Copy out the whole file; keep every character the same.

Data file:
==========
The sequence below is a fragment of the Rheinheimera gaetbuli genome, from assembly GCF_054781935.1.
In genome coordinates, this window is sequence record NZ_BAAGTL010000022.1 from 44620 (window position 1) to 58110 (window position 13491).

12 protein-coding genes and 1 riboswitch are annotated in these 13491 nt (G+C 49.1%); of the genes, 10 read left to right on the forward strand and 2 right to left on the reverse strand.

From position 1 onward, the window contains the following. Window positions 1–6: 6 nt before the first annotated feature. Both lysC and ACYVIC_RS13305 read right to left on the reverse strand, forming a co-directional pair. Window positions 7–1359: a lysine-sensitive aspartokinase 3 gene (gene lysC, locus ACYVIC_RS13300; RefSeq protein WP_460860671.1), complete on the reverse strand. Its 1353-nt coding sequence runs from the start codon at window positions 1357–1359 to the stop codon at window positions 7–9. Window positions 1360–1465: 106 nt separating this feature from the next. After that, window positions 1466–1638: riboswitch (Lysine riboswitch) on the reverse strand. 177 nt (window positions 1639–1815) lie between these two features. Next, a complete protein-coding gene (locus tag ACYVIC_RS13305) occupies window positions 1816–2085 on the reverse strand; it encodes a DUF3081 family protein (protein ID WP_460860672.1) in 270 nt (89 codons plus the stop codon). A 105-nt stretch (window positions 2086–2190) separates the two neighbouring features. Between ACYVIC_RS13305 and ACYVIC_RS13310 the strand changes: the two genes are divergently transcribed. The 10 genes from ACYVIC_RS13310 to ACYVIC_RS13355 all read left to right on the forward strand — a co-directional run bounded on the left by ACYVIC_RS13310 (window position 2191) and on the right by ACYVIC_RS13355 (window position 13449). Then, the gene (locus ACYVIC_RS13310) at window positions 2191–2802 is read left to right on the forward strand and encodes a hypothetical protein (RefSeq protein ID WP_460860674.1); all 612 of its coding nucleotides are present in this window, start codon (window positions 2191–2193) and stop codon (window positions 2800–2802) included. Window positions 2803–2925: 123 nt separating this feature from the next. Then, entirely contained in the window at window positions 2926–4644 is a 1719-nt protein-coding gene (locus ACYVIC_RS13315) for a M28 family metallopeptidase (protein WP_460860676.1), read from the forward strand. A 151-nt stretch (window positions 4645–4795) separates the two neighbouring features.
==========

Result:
The sequence below is a fragment of the Rheinheimera gaetbuli genome, from assembly GCF_054781935.1.
In genome coordinates, this window is sequence record NZ_BAAGTL010000022.1 from 44620 (window position 1) to 58110 (window position 13491).

12 protein-coding genes and 1 riboswitch are annotated in these 13491 nt (G+C 49.1%); of the genes, 10 read left to right on the forward strand and 2 right to left on the reverse strand.

From position 1 onward, the window contains the following. Window positions 1–6: 6 nt before the first annotated feature. Both lysC and ACYVIC_RS13305 read right to left on the reverse strand, forming a co-directional pair. Window positions 7–1359: a lysine-sensitive aspartokinase 3 gene (gene lysC, locus ACYVIC_RS13300; RefSeq protein WP_460860671.1), complete on the reverse strand. Its 1353-nt coding sequence runs from the start codon at window positions 1357–1359 to the stop codon at window positions 7–9. Window positions 1360–1465: 106 nt separating this feature from the next. After that, window positions 1466–1638: riboswitch (Lysine riboswitch) on the reverse strand. 177 nt (window positions 1639–1815) lie between these two features. Next, a complete protein-coding gene (locus tag ACYVIC_RS13305) occupies window positions 1816–2085 on the reverse strand; it encodes a DUF3081 family protein (protein ID WP_460860672.1) in 270 nt (89 codons plus the stop codon). A 105-nt stretch (window positions 2086–2190) separates the two neighbouring features. Between ACYVIC_RS13305 and ACYVIC_RS13310 the strand changes: the two genes are divergently transcribed. The 10 genes from ACYVIC_RS13310 to ACYVIC_RS13355 all read left to right on the forward strand — a co-directional run bounded on the left by ACYVIC_RS13310 (window position 2191) and on the right by ACYVIC_RS13355 (window position 13449). Then, the gene (locus ACYVIC_RS13310) at window positions 2191–2802 is read left to right on the forward strand and encodes a hypothetical protein (RefSeq protein ID WP_460860674.1); all 612 of its coding nucleotides are present in this window, start codon (window positions 2191–2193) and stop codon (window positions 2800–2802) included. Window positions 2803–2925: 123 nt separating this feature from the next. Then, entirely contained in the window at window positions 2926–4644 is a 1719-nt protein-coding gene (locus ACYVIC_RS13315) for a M28 family metallopeptidase (protein WP_460860676.1), read from the forward strand. A 151-nt stretch (window positions 4645–4795) separates the two neighbouring features.